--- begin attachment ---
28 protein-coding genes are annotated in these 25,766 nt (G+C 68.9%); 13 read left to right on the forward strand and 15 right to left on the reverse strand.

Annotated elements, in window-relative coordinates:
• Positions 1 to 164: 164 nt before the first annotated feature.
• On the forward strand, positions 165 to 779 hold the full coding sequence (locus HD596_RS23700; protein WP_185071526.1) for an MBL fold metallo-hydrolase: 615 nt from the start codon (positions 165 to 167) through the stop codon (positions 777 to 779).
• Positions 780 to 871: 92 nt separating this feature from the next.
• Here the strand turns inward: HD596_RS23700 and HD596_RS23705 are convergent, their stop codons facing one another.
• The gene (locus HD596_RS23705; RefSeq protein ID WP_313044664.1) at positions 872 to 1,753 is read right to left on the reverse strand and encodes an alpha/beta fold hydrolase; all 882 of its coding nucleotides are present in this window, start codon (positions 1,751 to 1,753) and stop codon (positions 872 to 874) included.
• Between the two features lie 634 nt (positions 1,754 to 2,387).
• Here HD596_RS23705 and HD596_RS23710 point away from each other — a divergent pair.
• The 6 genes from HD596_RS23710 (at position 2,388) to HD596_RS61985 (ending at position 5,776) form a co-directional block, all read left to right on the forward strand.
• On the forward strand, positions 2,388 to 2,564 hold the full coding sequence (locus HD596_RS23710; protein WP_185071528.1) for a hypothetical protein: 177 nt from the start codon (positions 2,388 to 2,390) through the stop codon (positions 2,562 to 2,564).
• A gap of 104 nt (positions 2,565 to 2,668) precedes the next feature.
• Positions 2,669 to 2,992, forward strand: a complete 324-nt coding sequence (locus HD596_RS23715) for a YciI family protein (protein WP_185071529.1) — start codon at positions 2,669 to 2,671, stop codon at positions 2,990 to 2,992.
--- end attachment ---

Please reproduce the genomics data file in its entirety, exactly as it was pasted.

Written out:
28 protein-coding genes are annotated in these 25,766 nt (G+C 68.9%); 13 read left to right on the forward strand and 15 right to left on the reverse strand.

Annotated elements, in window-relative coordinates:
• Positions 1 to 164: 164 nt before the first annotated feature.
• On the forward strand, positions 165 to 779 hold the full coding sequence (locus HD596_RS23700; protein WP_185071526.1) for an MBL fold metallo-hydrolase: 615 nt from the start codon (positions 165 to 167) through the stop codon (positions 777 to 779).
• Positions 780 to 871: 92 nt separating this feature from the next.
• Here the strand turns inward: HD596_RS23700 and HD596_RS23705 are convergent, their stop codons facing one another.
• The gene (locus HD596_RS23705; RefSeq protein ID WP_313044664.1) at positions 872 to 1,753 is read right to left on the reverse strand and encodes an alpha/beta fold hydrolase; all 882 of its coding nucleotides are present in this window, start codon (positions 1,751 to 1,753) and stop codon (positions 872 to 874) included.
• Between the two features lie 634 nt (positions 1,754 to 2,387).
• Here HD596_RS23705 and HD596_RS23710 point away from each other — a divergent pair.
• The 6 genes from HD596_RS23710 (at position 2,388) to HD596_RS61985 (ending at position 5,776) form a co-directional block, all read left to right on the forward strand.
• On the forward strand, positions 2,388 to 2,564 hold the full coding sequence (locus HD596_RS23710; protein WP_185071528.1) for a hypothetical protein: 177 nt from the start codon (positions 2,388 to 2,390) through the stop codon (positions 2,562 to 2,564).
• A gap of 104 nt (positions 2,565 to 2,668) precedes the next feature.
• Positions 2,669 to 2,992, forward strand: a complete 324-nt coding sequence (locus HD596_RS23715) for a YciI family protein (protein WP_185071529.1) — start codon at positions 2,669 to 2,671, stop codon at positions 2,990 to 2,992.